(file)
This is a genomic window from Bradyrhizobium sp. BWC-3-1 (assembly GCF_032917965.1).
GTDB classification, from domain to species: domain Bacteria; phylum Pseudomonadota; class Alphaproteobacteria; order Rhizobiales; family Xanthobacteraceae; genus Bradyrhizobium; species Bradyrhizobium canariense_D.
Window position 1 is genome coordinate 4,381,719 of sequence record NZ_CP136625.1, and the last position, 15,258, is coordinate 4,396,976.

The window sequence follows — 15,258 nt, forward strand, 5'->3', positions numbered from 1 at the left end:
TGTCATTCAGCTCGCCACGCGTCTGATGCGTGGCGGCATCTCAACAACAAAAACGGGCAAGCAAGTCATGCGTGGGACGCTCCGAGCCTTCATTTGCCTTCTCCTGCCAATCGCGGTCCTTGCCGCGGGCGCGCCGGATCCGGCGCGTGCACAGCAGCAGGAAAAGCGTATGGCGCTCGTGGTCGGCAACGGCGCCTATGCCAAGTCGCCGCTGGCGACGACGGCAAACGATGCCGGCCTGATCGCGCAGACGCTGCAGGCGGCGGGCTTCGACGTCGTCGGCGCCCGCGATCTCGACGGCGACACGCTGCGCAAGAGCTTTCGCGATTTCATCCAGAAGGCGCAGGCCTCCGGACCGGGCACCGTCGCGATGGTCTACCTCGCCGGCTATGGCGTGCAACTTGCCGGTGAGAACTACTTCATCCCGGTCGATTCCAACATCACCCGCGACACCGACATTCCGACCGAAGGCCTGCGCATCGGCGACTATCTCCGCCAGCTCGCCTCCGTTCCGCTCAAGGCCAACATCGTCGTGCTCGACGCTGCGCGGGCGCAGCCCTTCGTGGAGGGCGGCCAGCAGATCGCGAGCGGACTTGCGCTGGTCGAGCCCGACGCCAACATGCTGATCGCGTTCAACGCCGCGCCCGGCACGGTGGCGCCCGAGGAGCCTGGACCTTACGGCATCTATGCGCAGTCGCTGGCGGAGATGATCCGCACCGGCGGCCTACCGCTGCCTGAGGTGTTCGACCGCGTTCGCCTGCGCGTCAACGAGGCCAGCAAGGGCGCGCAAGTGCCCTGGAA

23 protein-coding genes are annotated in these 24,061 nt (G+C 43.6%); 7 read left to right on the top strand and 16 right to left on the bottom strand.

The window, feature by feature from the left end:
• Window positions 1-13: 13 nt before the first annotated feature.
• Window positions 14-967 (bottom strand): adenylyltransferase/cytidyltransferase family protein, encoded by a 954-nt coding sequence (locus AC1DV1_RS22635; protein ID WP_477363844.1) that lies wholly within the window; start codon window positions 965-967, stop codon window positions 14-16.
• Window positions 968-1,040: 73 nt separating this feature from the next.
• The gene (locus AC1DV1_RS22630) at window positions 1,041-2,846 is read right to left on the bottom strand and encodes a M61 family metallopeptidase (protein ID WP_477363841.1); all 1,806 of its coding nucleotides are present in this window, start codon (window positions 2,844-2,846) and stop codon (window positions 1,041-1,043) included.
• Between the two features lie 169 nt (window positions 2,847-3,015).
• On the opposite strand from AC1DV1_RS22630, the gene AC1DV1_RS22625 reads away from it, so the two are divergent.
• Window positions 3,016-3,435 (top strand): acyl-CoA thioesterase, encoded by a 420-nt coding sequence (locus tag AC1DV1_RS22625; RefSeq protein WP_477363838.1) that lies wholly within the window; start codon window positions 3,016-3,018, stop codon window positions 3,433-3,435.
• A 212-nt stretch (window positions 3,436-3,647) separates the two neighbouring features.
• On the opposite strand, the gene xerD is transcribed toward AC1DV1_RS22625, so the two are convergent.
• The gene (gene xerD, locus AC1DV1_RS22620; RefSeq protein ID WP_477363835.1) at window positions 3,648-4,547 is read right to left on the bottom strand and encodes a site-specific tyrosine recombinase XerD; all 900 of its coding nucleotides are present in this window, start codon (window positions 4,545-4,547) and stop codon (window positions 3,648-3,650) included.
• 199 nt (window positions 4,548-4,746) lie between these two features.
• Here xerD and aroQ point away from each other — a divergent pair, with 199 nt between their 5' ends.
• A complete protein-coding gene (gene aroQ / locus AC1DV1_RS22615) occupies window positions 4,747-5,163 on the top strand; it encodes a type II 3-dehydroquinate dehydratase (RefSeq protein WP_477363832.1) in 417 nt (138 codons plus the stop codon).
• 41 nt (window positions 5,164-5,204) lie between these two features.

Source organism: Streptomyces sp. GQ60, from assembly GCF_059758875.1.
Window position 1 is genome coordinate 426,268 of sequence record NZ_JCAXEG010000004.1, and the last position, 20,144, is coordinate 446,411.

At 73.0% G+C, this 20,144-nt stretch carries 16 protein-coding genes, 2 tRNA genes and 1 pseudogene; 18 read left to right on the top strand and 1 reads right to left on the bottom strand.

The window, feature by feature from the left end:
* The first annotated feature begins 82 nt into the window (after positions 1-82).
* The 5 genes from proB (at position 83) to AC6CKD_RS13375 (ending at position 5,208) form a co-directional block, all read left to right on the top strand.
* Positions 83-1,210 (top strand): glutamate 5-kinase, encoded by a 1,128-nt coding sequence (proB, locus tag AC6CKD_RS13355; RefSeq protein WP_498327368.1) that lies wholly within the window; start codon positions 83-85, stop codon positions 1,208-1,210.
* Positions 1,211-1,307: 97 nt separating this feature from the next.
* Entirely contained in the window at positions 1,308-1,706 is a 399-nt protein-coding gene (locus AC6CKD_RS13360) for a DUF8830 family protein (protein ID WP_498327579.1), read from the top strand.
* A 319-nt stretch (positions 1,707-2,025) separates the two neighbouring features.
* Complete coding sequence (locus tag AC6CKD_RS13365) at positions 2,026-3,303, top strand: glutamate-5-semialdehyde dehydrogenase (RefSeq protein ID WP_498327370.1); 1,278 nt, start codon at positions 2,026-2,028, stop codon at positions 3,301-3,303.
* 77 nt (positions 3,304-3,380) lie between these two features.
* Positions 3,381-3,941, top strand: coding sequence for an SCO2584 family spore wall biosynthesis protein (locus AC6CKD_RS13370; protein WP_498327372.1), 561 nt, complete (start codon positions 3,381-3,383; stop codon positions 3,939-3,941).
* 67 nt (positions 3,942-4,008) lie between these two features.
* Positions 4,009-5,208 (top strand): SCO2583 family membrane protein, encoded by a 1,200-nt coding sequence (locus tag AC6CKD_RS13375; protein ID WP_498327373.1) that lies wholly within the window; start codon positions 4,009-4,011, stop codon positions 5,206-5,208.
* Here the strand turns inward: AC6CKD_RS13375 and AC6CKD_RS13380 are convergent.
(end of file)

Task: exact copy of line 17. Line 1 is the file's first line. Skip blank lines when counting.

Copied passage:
• The gene (gene xerD, locus AC1DV1_RS22620; RefSeq protein ID WP_477363835.1) at window positions 3,648-4,547 is read right to left on the bottom strand and encodes a site-specific tyrosine recombinase XerD; all 900 of its coding nucleotides are present in this window, start codon (window positions 4,545-4,547) and stop codon (window positions 3,648-3,650) included.